Senate bill calls for new 700 MHz date
Senate Commerce Committee members advanced a bill requiring TV broadcasters to stop transmitting analog signals in the 700 MHz band by April 7, 2009, at which time the spectrum would be released to public-safety and commercial operators.
The bill represents “stripped-down” legislation that addresses only budget-related matters, said committee Chairman Ted Stevens (R-Alaska) during an Oct. 20 mark-up hearing. In addition to the April 2009 spectrum-transition date — three months later than previous proposals specified — the bill calls for commercial operators to bid on 700 MHz spectrum in a Jan. 28, 2008, auction that is estimated to generate at least $10 billion in new revenue (see sidebar).
A companion bill addressing non-budgetary items related to the digital TV transition was expected to be introduced soon after press deadline. Stevens expressed hope that both pieces of legislation will be enacted this year.
Two days before the bill mark-up, a panel of senior federal, state and local government officials expressed dissatisfaction with the delays in clearing the spectrum currently allocated to TV channels 52-69.
“To help those on the front lines, the 9/11 Commission made a common-sense recommendation: Congress should re-allocate broadcast spectrum for public-safety purposes,” said Timothy Roamer, a former congressman and 9/11 Commission member. “After [Hurricane] Katrina, communications for first responders must become an urgent priority for this Congress. We should not have to learn these lessons a third time.”
Sen. John McCain (R-Ariz.), former co-chair of the Senate Commerce Committee, expressed his frustration that Congress hadn’t moved fast enough in moving television broadcasters out of the 700 MHz band.
“I’m embarrassed to stand before you today to note that some of the tragedy that took place as a result of Hurricane Katrina could have been avoided if Congress had acted in a more timely fashion.” McCain said, as he spoke at an Oct. 18 policy event sponsored by the New America Foundation.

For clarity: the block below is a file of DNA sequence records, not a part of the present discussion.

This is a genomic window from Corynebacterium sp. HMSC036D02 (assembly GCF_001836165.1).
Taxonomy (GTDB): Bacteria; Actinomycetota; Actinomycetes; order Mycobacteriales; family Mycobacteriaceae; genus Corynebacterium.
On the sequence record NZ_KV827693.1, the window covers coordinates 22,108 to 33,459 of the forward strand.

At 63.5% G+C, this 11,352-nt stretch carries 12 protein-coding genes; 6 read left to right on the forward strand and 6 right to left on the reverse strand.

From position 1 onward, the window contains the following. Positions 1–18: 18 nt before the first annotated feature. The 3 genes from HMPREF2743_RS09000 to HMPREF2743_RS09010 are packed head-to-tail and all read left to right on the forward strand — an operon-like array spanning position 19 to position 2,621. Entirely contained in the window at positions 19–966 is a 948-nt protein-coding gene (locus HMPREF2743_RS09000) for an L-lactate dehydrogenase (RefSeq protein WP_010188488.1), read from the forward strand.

McCain attributed the slow pace of DTV transition to the power of the National Association of Broadcasters since Congress allocated spectrum for digital TV in 1996 — a message he reiterated during the mark-up. hearing
“We have the same old match-up — the National Association of Broadcasters against the first responders,” McCain told Stevens during the hearing. “For the first time, I hope we’ll side with the first responders.”
McCain offered an amendment to transition the 700 MHz spectrum in April 2007 instead of April 2009. But the amendment failed, as Stevens said conducting an auction so early would undermine the budgetary goals of the bill.
Sen. Bill Nelson (D-Fla.) questioned the priorities inherent in the proposed legislation. “It doesn’t make sense to me to have budget policy … take precedence over the Homeland Security and public-safety issues at stake here,” Nelson said. “This spectrum’s critical, and we’ve waited too long already.”
Meanwhile, local officials around Washington are discussing plans to expand the District of Columbia’s prototype 700 MHz first-responder broadband network into a highly survivable regional system encompassing neighboring suburbs in northern Virginia and Maryland.
“All 17 counties within the National Capital Region are ready to deploy a network of networks in June of ’06,” D.C. Deputy Chief Technical Officer Robert LeGrande said during the New America Foundation event. “We’re also working with the broadcasters, believe it or not, in the [D.C. region] to try to clear the spectrum earlier.”
LeGrande said as much as 30 MHz of public-safety spectrum may be needed in the future in addition to the current 24 MHz allocation under the DTV transition law. With this in mind, he expressed hope that Congress would not commit to selling spectrum until federal agencies fully evaluated future public-safety spectrum needs for wireless broadband networks over the next 10 years.